An obedience club wishing to hold an obedience trial must first meet all of the national clubs requirements before applying for permission to host the trial. The next step is for the obedience club to appoint an obedience trial committee that will have sole jurisdiction over the dogs, handlers and owners entered in the trial.
To enter an obedience trial, the owner of the dog must submit an official entry form, which can be found on the national kennel club’s web site, to the trial secretary or superintendent of the trial. Be sure to ask the trial secretary about the premium list, the official announcement of a club’s event. The premium list contains all relevant information regarding the trial, including date, location, classes offered, and judges – as well as the entry form.
After the entries have closed, a program showing the schedule for the judging of each class will be mailed to the owner of each entered dog.
An area, designated as a “ring,” will be provided for each class offered. The club holding the trial is responsible for providing equipment that meets the requirements of the national kennel club’s Obedience Regulations.
Levels of Competition
There are three levels of competition in obedience:
NOVICE – For the dog just getting started in obedience. Exercises include:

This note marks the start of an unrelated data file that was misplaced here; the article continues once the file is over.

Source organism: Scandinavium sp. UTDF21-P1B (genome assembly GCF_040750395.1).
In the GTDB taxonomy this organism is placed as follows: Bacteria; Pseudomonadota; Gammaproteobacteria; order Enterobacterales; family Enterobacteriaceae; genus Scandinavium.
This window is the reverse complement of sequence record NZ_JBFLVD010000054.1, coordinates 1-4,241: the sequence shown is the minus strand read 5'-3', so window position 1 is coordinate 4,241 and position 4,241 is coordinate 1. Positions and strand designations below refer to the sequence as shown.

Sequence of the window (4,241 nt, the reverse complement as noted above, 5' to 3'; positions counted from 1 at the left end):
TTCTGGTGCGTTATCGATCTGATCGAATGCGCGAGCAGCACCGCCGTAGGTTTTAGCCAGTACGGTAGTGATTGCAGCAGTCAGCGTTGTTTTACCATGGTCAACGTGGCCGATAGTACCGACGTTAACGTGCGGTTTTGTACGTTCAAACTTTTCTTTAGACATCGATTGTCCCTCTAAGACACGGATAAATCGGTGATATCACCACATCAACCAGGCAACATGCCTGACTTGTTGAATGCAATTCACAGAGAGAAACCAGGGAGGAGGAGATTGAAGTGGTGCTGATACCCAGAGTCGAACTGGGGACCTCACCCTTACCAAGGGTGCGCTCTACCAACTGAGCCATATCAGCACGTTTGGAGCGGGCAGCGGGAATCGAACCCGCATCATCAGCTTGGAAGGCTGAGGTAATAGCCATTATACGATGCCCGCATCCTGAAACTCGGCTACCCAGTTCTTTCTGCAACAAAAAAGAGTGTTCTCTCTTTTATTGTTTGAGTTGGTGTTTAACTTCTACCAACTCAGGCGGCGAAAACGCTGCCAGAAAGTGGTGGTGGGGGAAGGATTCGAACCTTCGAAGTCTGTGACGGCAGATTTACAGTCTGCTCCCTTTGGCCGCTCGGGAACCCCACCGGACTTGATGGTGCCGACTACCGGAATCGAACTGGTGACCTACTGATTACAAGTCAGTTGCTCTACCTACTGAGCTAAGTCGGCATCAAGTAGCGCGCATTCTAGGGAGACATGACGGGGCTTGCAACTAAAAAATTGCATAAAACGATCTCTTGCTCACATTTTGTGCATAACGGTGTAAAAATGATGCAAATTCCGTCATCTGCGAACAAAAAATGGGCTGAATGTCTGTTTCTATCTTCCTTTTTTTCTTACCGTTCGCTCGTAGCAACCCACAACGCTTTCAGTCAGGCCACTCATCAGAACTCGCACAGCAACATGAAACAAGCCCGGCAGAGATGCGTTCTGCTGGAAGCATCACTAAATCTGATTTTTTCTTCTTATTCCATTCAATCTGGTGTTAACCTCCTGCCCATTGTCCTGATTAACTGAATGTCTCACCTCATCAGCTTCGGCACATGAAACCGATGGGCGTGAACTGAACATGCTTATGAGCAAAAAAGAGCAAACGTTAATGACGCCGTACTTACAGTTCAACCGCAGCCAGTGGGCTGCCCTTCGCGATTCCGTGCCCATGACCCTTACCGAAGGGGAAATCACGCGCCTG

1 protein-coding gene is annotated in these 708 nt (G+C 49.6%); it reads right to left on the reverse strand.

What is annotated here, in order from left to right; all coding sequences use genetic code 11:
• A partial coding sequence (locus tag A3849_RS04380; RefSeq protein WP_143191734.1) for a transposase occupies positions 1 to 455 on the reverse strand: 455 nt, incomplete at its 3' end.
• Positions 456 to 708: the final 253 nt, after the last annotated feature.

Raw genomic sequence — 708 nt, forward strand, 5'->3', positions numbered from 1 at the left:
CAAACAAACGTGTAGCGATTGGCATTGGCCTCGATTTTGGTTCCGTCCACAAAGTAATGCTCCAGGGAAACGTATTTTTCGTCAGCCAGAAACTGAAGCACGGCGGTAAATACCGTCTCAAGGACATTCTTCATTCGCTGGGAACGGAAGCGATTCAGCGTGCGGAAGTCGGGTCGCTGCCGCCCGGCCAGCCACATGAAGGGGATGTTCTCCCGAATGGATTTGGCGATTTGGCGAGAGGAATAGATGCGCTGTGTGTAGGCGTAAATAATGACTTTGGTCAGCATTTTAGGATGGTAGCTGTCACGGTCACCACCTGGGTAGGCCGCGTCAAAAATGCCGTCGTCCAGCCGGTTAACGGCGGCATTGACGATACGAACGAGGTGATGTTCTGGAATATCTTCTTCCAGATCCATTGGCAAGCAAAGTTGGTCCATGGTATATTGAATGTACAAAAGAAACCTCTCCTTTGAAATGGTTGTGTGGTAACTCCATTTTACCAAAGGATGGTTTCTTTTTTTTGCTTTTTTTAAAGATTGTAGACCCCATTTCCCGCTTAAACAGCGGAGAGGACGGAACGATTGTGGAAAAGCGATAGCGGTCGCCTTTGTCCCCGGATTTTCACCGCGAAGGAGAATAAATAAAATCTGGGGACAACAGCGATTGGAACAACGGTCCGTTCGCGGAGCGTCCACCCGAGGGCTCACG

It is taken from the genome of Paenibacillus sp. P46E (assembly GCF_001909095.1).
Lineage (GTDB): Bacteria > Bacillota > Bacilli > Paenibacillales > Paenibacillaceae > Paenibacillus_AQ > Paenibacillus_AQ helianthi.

• Heel on Leash and Figure Eight – show whether the dog has learned to watch its handler and adjust its pace to stay with the handler.
• Heel Free – done off leash.
• Stand for Examination – is of great benefit when the dog needs hands-on care by a veterinarian.
• Recall – provides the handler with the ability to call the dog and get an immediate response at all times.
• Long Sit (1 minute) – allows the handler to have control of the dog when visitors come to the home.
• Long Down (3 minutes) – dog must remain in a down position.
OPEN – The second level includes more complicated exercises, which teach the dog to do a variety of tasks and to follow commands either by voice or signal. Exercises include:
• Heel Free and Figure Eight – Same as Novice, but off leash.
• Drop on Recall – can be a lifesaving command for a dog, since it gives the handler control in potentially dangerous situations.
• Retrieve on Flat
• Retrieve Over High Jump
• Broad Jump
• Long Sit (3 minutes) – similar to the long sit in Novice, but the position must be held for a longer period of time with the handler out of the dog’s sight.
• Long Down (5 minutes) – dog must remain in a down position.
UTILITY – The third and highest level of obedience competition. Exercises include:
• Signal Exercise – shows the dog’s ability to under-stand and correctly respond to the handler’s signal to stand, stay, down, sit and come. No voice commands are given; only hand signals are allowed.
• Scent Discrimination – shows the dog’s ability to find the handler’s scent among a pile of articles.
• Directed Retrieve – proves the dog’s ability to follow a directional signal to retrieve a glove and promptly return it to the handler.
• Moving Stand and Examination – the dog must heel, stand and stay as the handler moves away. The dog must stay and accept an examination by the judge and return to the handler on command.